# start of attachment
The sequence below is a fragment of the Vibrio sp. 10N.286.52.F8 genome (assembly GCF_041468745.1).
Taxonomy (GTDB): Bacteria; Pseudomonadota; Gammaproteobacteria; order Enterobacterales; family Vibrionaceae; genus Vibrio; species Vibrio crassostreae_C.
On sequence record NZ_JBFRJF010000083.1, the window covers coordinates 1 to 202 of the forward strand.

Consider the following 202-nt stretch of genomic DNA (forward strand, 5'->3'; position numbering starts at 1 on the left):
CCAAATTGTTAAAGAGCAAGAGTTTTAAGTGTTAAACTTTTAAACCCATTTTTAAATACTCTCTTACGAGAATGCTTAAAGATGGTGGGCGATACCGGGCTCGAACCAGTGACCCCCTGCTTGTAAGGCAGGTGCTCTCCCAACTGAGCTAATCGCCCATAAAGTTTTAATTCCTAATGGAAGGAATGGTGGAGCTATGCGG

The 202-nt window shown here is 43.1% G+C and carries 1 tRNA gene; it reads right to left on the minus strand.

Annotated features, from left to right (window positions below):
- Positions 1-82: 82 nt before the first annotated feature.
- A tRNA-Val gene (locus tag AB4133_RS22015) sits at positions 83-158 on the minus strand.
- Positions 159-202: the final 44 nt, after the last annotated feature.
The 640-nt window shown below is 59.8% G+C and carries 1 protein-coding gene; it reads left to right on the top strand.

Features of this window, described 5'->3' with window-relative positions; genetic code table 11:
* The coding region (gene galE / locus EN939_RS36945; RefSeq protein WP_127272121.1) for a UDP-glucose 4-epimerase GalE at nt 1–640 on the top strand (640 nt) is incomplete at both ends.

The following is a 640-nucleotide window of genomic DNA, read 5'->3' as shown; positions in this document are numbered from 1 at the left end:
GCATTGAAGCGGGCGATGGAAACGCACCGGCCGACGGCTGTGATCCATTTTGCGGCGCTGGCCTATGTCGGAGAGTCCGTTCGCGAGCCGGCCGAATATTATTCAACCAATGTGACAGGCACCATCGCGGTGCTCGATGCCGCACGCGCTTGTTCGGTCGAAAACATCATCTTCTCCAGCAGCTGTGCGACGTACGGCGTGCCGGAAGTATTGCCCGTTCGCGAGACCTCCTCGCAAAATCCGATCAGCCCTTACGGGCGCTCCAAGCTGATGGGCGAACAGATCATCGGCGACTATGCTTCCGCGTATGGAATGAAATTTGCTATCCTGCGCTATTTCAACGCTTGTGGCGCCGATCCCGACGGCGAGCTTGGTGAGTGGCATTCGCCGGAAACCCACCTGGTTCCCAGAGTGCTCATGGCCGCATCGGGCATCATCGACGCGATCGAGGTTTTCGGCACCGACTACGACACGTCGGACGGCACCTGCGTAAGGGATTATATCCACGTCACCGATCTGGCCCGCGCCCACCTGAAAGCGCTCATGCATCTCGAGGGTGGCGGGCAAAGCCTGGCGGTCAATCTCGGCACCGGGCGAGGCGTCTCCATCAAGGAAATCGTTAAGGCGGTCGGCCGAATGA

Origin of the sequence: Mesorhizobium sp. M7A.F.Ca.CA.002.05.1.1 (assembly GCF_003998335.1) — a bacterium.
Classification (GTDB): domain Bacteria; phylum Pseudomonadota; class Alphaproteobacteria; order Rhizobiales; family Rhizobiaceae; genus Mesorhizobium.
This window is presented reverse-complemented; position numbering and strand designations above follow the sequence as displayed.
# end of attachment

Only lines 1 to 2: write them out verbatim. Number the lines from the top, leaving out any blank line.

The sequence below is a fragment of the Vibrio sp. 10N.286.52.F8 genome (assembly GCF_041468745.1).
Taxonomy (GTDB): Bacteria; Pseudomonadota; Gammaproteobacteria; order Enterobacterales; family Vibrionaceae; genus Vibrio; species Vibrio crassostreae_C.